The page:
Shirley Mackey waved as her neighbour left their family bakery, two loaves of sourdough bread tucked neatly into a basket hooked on her arm. Business was good, as usual; as their village's only bakery, Shirley worked around the clock to make sure her friends and neighbours had bread, cake and pastries to buy and eat while her brother worked his arse off at the docks, helping the local fishermen haul in catches far beyond what their ships could physically carry. Life was peaceful and she couldn't be happier.

Except, well, for the fact that just a few hours ago, a message had come through on a secure channel meant for a life she and her brother had left twelve years ago. After their parents had died in the line of duty.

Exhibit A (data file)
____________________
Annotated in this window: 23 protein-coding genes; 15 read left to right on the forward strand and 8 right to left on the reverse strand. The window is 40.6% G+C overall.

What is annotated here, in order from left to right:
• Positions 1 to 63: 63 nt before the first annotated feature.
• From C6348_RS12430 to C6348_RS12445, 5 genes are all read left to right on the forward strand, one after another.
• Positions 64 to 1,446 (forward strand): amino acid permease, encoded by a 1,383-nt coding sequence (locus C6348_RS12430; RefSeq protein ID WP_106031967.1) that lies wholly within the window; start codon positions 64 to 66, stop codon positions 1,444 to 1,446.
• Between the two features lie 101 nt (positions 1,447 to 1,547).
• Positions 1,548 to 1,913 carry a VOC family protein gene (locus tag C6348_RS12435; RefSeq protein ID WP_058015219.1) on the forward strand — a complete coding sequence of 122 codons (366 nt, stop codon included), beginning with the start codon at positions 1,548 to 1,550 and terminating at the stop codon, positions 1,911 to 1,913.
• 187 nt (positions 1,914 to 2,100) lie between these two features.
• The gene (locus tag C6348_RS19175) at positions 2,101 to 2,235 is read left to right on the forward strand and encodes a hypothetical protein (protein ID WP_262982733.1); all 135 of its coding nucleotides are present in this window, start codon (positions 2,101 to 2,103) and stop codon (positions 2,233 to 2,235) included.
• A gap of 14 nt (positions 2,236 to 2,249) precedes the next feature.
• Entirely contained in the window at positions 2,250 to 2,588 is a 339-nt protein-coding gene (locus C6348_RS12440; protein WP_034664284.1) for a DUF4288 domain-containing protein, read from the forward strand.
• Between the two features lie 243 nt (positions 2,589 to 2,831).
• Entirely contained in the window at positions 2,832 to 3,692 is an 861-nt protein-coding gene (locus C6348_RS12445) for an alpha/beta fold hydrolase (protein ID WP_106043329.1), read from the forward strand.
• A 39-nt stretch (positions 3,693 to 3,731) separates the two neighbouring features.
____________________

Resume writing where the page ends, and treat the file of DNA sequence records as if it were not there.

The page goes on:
Shirley's mind went back to the wee hours of the morning, when she'd been woken up by the beeping of the incoming message on the Network's secure app. The agent on the line sounded tired and desperate for help. Reynolds, her name was. She recalled the contents of the audio recording, remembering the most important detail: a family friend was dead in an apparent suicide that reeked of something else. The call for help had, unfortunately, gone out on a Network that not many supers used any more, with the advent of better, faster methods of communication between countries. But the tech and equipment left behind in their family home had its uses; it had intercepted the message and downloaded it while on stand-by mode, saving it for Shirley to view again when she woke up later that morning. She hadn't told her brother about it yet; Shirley wanted to wait until they were both off work and preparing to head home to tell him the news. Which was right about now.